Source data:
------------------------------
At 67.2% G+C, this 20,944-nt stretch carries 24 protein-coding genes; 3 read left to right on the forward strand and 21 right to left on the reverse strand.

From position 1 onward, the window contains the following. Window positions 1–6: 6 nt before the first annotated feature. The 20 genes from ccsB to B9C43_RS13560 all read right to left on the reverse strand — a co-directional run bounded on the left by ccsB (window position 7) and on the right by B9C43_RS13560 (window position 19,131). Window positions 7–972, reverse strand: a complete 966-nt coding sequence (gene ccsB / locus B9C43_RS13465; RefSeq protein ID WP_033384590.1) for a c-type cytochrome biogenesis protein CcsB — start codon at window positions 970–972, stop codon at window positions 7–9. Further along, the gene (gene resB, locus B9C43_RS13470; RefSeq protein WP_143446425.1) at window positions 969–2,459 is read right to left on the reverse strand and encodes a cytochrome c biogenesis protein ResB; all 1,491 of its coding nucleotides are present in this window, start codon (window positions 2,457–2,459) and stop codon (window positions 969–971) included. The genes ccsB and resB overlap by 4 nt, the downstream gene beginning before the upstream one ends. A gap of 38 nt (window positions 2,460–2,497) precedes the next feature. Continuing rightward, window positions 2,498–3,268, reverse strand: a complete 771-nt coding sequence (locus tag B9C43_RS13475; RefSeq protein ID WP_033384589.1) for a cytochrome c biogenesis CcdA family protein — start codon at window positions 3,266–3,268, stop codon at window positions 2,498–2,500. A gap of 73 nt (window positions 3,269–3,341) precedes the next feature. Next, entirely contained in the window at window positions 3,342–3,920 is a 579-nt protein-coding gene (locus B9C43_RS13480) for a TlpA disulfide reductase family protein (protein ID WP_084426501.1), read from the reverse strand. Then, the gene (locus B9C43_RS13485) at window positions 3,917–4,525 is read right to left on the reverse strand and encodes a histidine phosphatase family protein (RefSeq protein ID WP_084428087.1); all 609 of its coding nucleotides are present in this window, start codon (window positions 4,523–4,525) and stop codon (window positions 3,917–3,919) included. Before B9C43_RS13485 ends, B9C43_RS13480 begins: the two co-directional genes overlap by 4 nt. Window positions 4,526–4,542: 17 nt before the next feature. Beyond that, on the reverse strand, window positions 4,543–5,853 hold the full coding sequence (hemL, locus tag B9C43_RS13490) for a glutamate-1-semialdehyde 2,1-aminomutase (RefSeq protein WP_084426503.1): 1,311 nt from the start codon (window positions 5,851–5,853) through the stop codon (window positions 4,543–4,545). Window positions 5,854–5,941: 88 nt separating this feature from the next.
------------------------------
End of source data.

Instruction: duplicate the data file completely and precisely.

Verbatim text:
At 67.2% G+C, this 20,944-nt stretch carries 24 protein-coding genes; 3 read left to right on the forward strand and 21 right to left on the reverse strand.

From position 1 onward, the window contains the following. Window positions 1–6: 6 nt before the first annotated feature. The 20 genes from ccsB to B9C43_RS13560 all read right to left on the reverse strand — a co-directional run bounded on the left by ccsB (window position 7) and on the right by B9C43_RS13560 (window position 19,131). Window positions 7–972, reverse strand: a complete 966-nt coding sequence (gene ccsB / locus B9C43_RS13465; RefSeq protein ID WP_033384590.1) for a c-type cytochrome biogenesis protein CcsB — start codon at window positions 970–972, stop codon at window positions 7–9. Further along, the gene (gene resB, locus B9C43_RS13470; RefSeq protein WP_143446425.1) at window positions 969–2,459 is read right to left on the reverse strand and encodes a cytochrome c biogenesis protein ResB; all 1,491 of its coding nucleotides are present in this window, start codon (window positions 2,457–2,459) and stop codon (window positions 969–971) included. The genes ccsB and resB overlap by 4 nt, the downstream gene beginning before the upstream one ends. A gap of 38 nt (window positions 2,460–2,497) precedes the next feature. Continuing rightward, window positions 2,498–3,268, reverse strand: a complete 771-nt coding sequence (locus tag B9C43_RS13475; RefSeq protein ID WP_033384589.1) for a cytochrome c biogenesis CcdA family protein — start codon at window positions 3,266–3,268, stop codon at window positions 2,498–2,500. A gap of 73 nt (window positions 3,269–3,341) precedes the next feature. Next, entirely contained in the window at window positions 3,342–3,920 is a 579-nt protein-coding gene (locus B9C43_RS13480) for a TlpA disulfide reductase family protein (protein ID WP_084426501.1), read from the reverse strand. Then, the gene (locus B9C43_RS13485) at window positions 3,917–4,525 is read right to left on the reverse strand and encodes a histidine phosphatase family protein (RefSeq protein ID WP_084428087.1); all 609 of its coding nucleotides are present in this window, start codon (window positions 4,523–4,525) and stop codon (window positions 3,917–3,919) included. Before B9C43_RS13485 ends, B9C43_RS13480 begins: the two co-directional genes overlap by 4 nt. Window positions 4,526–4,542: 17 nt before the next feature. Beyond that, on the reverse strand, window positions 4,543–5,853 hold the full coding sequence (hemL, locus tag B9C43_RS13490) for a glutamate-1-semialdehyde 2,1-aminomutase (RefSeq protein WP_084426503.1): 1,311 nt from the start codon (window positions 5,851–5,853) through the stop codon (window positions 4,543–4,545). Window positions 5,854–5,941: 88 nt separating this feature from the next.